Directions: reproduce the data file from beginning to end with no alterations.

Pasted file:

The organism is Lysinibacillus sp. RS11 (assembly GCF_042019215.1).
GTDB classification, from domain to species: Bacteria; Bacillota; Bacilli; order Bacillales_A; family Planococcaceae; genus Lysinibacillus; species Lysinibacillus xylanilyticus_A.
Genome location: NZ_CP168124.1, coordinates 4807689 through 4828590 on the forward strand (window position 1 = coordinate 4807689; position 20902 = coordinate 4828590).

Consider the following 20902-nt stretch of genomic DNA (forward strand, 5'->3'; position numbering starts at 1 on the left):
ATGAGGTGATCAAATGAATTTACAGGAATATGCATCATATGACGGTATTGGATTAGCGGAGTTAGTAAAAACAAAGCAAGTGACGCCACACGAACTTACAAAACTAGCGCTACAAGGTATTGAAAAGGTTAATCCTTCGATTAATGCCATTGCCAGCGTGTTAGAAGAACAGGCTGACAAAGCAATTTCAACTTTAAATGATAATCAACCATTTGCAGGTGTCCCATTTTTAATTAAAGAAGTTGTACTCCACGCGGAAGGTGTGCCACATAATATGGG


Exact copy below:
The organism is Lysinibacillus sp. RS11 (assembly GCF_042019215.1).
GTDB classification, from domain to species: Bacteria; Bacillota; Bacilli; order Bacillales_A; family Planococcaceae; genus Lysinibacillus; species Lysinibacillus xylanilyticus_A.
Genome location: NZ_CP168124.1, coordinates 4807689 through 4828590 on the forward strand (window position 1 = coordinate 4807689; position 20902 = coordinate 4828590).

Consider the following 20902-nt stretch of genomic DNA (forward strand, 5'->3'; position numbering starts at 1 on the left):
ATGAGGTGATCAAATGAATTTACAGGAATATGCATCATATGACGGTATTGGATTAGCGGAGTTAGTAAAAACAAAGCAAGTGACGCCACACGAACTTACAAAACTAGCGCTACAAGGTATTGAAAAGGTTAATCCTTCGATTAATGCCATTGCCAGCGTGTTAGAAGAACAGGCTGACAAAGCAATTTCAACTTTAAATGATAATCAACCATTTGCAGGTGTCCCATTTTTAATTAAAGAAGTTGTACTCCACGCGGAAGGTGTGCCACATAATATGGG